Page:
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Campus Crime: London School of Economics reports over £250k of thefts

 

Laptops, mobile phones, and Rolex watches reported as lost or stolen by students and staff

 

London, 8th June 2022 The London School of Economics and Political Science (LSE), a leading research institution, has recorded nearly £250,000 in stolen electronic devices, including laptops, tablets and phones, over the past five years according to official figures.

 

The data which was retrieved via the Freedom of Information Act (FOI) and analysed by the Parliament Street think tank, observed the number of stolen electronic devices from LSE year on year from 2017 to 2022, as well as the total cost of devices lost.

 

In total, £242,744 worth of devices were listed as stolen, with laptops, tablets and phones accounting for 78 per cent of the devices.

 

Overall, the 208 stolen laptops, tablets and phones totalled £189,934 worth of lost devices, with 126 laptops, 61 phones and 21 tablets reported as stolen.

 

The year with the greatest monetary loss was 2017, with 54 stolen devices totalling £50,740 whilst 2019’s 57 stolen devices was the highest volume of devices during the reporting period.

 

Outside of laptops, tablets and phones, a further £52,810 in devices including network switches, cameras and a Rolex watch were reported stolen.

 

The news comes following the government’s Cyber Security Breaches Survey, revealing that an alarming 92 per cent of universities have been targeted a cyber-attack in the past 12 months.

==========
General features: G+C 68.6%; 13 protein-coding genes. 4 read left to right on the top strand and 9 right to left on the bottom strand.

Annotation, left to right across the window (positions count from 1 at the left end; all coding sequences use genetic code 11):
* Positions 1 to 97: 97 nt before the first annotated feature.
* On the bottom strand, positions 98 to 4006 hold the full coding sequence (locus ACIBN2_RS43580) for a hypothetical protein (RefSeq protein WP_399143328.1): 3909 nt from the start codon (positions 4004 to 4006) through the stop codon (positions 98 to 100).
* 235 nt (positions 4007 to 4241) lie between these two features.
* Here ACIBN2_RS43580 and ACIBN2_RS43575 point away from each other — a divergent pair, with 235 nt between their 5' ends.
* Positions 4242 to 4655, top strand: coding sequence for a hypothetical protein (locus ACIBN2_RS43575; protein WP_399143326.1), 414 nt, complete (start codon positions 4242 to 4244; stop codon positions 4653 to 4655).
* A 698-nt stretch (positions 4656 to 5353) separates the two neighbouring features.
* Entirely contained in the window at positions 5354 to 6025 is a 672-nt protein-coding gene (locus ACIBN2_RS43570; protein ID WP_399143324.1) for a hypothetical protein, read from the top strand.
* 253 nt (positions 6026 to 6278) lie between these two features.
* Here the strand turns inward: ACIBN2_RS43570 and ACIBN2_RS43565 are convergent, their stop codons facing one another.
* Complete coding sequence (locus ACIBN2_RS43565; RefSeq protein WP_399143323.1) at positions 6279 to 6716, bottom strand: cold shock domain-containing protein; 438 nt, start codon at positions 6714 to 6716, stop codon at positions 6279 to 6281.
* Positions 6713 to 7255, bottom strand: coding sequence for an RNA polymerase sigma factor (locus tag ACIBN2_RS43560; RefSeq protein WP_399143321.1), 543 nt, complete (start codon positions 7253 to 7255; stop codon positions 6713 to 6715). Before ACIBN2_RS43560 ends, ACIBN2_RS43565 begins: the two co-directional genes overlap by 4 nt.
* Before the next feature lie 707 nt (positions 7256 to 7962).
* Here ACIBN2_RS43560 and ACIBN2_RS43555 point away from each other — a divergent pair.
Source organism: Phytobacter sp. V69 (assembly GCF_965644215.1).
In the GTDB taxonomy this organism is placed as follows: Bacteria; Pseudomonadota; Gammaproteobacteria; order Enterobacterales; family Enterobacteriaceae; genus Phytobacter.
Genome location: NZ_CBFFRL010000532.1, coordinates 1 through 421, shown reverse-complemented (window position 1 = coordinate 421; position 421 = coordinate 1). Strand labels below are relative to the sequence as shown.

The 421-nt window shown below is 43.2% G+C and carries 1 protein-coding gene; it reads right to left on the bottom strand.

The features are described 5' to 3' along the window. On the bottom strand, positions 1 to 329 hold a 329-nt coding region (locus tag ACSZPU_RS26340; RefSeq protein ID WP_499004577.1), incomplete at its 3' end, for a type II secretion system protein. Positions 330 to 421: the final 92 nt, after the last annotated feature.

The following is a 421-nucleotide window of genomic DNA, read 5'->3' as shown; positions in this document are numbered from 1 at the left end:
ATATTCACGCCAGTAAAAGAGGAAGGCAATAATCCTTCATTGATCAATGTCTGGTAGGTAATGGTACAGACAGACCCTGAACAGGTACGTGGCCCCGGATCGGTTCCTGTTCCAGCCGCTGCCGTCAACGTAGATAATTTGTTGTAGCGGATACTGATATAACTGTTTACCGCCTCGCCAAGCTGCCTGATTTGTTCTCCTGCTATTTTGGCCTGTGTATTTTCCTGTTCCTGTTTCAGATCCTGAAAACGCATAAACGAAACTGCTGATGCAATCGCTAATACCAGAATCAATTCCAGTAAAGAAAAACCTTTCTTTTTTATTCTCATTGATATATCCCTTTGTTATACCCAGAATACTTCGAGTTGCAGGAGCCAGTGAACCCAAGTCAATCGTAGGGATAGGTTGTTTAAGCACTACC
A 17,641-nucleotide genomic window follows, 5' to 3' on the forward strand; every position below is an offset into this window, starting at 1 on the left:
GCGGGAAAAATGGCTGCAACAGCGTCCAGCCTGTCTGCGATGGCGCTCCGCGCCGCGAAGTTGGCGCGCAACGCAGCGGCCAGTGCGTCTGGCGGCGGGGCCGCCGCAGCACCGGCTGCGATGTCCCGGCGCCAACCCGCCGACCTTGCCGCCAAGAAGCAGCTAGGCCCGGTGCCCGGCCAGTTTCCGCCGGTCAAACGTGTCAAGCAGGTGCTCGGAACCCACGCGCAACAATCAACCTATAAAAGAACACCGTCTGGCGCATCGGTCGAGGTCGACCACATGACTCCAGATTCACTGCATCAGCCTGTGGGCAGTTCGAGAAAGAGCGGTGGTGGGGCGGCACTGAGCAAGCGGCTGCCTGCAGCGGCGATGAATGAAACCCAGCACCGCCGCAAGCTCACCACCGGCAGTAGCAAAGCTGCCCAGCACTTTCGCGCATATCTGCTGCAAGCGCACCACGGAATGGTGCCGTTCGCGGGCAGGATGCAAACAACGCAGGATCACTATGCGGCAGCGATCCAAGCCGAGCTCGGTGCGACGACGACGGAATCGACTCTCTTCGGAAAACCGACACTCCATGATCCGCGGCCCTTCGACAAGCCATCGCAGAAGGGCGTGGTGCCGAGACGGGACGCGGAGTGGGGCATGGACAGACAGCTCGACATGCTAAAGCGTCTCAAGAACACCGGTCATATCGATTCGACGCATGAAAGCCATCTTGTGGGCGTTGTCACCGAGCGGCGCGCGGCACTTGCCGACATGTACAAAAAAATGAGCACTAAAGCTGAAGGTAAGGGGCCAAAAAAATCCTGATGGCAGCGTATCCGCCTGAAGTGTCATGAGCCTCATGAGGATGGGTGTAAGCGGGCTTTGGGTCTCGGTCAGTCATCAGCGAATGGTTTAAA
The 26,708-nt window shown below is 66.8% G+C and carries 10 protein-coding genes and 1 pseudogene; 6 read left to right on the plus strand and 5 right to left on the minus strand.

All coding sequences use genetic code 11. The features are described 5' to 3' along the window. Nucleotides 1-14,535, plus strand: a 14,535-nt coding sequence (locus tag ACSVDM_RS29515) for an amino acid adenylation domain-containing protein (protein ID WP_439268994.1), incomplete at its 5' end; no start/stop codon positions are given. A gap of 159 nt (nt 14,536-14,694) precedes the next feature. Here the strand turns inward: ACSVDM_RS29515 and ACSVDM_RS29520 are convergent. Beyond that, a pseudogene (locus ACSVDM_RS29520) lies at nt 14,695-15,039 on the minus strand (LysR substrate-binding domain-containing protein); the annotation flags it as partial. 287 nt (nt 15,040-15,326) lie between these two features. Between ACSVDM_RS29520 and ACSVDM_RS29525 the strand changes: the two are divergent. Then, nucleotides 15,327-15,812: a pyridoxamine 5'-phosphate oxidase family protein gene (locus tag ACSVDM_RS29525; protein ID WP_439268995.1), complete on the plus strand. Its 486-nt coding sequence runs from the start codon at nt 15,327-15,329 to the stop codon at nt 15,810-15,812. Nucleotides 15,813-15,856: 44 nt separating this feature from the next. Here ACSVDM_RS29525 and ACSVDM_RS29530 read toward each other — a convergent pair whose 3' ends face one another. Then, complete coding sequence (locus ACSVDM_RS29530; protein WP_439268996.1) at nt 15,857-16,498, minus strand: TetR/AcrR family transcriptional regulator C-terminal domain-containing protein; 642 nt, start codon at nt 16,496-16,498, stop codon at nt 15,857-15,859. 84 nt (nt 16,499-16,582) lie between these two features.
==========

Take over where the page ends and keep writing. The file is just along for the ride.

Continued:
Cyber crime expert Achi Lewis, Area VP EMEA for Absolute Software, commented: “Large organisations naturally have a greater task of ensuring that devices are fully protected, and the vast number of interactions that happen at universities like LSE can increase the chances of devices being stolen or misplaced. As such, it is essential that cybersecurity measures are put in place, such as resilient zero trust solutions to restrict the access of malicious actors trying to breach stolen devices.

 

“Particularly in industries like the education sector, it is essential that staff, and even students, are properly trained on the key security issues at hand given the volume of sensitive data stored across devices. Effective training will not only aid the prevention of breaches, but also assist staff and students on how to react once a device has been stolen.”